Dissecting the pathological relevance of alpha-synuclein association with Mitochondria-Associated Membranes in Parkinson’s disease: A bi-national collaborative approach


CALL: 2018

DOMAIN: BM - Life Sciences, Biology and Medicine





HOST INSTITUTION: University of Luxembourg

KEYWORDS: Alpha-synuclein; MAM; mitochondrial stress; HCS/HTS; patient-derived; dopamine; neurons

START: 2018-09-01


WEBSITE: https://www.uni.lu

Submitted Abstract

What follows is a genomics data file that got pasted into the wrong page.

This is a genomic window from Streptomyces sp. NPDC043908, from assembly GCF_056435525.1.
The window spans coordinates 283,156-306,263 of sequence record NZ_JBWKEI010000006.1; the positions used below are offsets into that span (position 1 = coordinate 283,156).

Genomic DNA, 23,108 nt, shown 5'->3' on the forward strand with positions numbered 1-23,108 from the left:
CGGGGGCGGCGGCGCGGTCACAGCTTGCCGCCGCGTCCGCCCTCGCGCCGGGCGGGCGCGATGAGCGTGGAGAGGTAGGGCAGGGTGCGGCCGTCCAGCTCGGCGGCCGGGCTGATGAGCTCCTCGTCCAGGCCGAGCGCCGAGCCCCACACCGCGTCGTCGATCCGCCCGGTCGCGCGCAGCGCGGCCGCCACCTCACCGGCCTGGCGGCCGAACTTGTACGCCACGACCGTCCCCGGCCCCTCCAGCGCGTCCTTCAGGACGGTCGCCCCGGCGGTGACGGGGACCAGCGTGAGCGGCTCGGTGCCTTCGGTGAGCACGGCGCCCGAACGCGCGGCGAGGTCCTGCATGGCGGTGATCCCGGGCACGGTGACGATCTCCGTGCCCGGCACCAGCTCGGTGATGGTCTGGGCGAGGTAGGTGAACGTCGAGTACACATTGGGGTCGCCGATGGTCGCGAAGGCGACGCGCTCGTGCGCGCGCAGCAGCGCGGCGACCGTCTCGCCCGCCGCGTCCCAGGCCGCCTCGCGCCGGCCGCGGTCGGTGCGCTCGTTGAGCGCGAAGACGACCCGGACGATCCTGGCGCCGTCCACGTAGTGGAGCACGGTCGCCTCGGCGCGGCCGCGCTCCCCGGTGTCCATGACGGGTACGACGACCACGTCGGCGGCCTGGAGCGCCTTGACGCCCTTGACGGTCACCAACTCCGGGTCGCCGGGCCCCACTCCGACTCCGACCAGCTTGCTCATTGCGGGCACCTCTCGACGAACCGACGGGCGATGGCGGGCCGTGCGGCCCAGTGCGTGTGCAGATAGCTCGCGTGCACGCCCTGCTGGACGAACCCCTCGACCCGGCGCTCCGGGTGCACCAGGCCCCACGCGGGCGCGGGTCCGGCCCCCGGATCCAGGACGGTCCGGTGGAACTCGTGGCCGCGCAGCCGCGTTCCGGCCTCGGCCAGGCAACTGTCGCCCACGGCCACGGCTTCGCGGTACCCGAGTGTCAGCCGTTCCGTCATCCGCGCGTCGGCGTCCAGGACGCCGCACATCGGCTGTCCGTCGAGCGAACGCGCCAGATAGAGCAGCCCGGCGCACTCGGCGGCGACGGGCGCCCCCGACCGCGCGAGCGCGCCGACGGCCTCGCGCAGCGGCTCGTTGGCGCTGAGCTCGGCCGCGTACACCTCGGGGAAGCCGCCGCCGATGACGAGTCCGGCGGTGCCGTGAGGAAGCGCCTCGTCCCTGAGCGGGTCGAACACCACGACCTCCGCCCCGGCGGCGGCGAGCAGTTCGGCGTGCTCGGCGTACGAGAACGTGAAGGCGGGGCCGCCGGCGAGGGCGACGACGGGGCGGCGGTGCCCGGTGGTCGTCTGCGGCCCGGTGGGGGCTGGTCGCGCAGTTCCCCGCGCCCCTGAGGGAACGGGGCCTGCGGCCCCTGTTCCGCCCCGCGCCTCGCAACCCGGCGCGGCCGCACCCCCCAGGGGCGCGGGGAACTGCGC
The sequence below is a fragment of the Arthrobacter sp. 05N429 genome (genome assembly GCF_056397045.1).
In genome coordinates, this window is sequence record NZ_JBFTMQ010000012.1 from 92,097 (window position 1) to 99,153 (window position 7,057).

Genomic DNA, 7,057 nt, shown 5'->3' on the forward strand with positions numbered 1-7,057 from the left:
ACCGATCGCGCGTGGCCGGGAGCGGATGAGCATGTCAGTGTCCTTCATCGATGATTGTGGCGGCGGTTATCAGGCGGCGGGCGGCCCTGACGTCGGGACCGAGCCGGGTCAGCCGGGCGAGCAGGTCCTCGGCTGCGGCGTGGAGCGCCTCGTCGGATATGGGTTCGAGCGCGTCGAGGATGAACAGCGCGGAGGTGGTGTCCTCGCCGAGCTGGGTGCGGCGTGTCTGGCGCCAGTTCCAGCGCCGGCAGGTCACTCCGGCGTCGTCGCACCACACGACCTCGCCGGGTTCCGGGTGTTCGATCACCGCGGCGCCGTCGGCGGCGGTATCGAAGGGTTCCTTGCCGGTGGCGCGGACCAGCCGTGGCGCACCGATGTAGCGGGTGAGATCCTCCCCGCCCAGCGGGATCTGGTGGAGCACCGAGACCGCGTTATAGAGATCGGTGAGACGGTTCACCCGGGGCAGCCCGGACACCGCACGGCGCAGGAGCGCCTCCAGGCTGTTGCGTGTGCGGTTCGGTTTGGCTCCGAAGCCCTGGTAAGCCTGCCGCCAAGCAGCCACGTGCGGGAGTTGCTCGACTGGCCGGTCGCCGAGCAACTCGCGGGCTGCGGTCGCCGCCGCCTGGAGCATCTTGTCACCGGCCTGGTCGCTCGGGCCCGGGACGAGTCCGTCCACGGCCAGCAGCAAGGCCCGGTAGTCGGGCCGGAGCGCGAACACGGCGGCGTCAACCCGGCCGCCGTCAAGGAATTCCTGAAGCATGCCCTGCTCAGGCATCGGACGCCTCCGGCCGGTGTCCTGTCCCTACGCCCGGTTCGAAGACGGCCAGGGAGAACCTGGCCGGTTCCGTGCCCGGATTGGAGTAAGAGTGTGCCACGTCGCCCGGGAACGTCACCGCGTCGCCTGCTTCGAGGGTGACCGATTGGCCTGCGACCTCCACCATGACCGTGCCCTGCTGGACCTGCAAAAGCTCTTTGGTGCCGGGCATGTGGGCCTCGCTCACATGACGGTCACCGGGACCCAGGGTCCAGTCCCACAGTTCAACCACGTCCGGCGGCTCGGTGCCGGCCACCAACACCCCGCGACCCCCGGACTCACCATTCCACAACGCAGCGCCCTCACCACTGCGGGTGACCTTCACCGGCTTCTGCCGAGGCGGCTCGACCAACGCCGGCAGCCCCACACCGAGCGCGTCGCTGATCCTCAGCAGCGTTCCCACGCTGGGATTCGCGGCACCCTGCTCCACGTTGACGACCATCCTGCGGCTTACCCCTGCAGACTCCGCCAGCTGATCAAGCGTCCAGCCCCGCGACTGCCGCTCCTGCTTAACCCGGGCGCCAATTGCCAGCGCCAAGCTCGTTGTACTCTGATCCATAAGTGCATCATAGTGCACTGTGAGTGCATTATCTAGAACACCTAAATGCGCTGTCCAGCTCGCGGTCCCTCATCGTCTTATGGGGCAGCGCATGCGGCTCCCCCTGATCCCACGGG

Parkinson’s disease (PD) is characterised by the specific degeneration of midbrain dopaminergic neurons (mDANs) and presence of cytoplasmic inclusion bodies containing misfolded aggregated a-synuclein (a-syn) in the mDANs that remain. Familial PD is associated with mutations in a-syn, a presynaptic protein, which, upon subcellular fractionation, is localised to the mitochondria-associated endoplasmic reticulum (ER) membranes (MAM), a structurally and functionally distinct subdomain of the ER. The research group at Columbia University led by Serge Przedborski that were the first to identify the MAM localisation of wild-type a-syn also found that overexpression of the pathogenic point mutation p.A30P in human a-syn resulted in its reduced association with MAM. Furthermore, this was associated with reduced ER-mitochondrial apposition, a decrease in MAM function as evidenced by altered phospholipid synthesis, and an increase in mitochondrial fragmentation. In this proposed international collaboration, using the expertise of the Przedborski lab together with the unique a-syn patient-based cellular models and high-content high-throughput compound screening (HCS/HTS) expertise available at the Krueger lab at the LCSB. We will investigate the interaction of pathogenic a-syn from the p.A30P, p.A53T, duplication and triplication SNCA mutations using isogenic cell lines to distinguish the pathogenic effect of the a-syn mutation isolated from the patient genetic background. Therefore we use an enriched population of mDANs to determine cellular phenotypes for compound screenings that define disease-modifying compounds instigated by the effect of pathogenic a-syn have at the MAM. In an international collaboration that will allow the exchange of personnel, material and expertise from both groups, we will investigate MAM and mitochondrial phenotypes and propose to revert them by repurposing FDA-approved compound libraries available at the LCSB leading to the identification of MAM-specific treatment clinically approved candidate for the treatment of PD.

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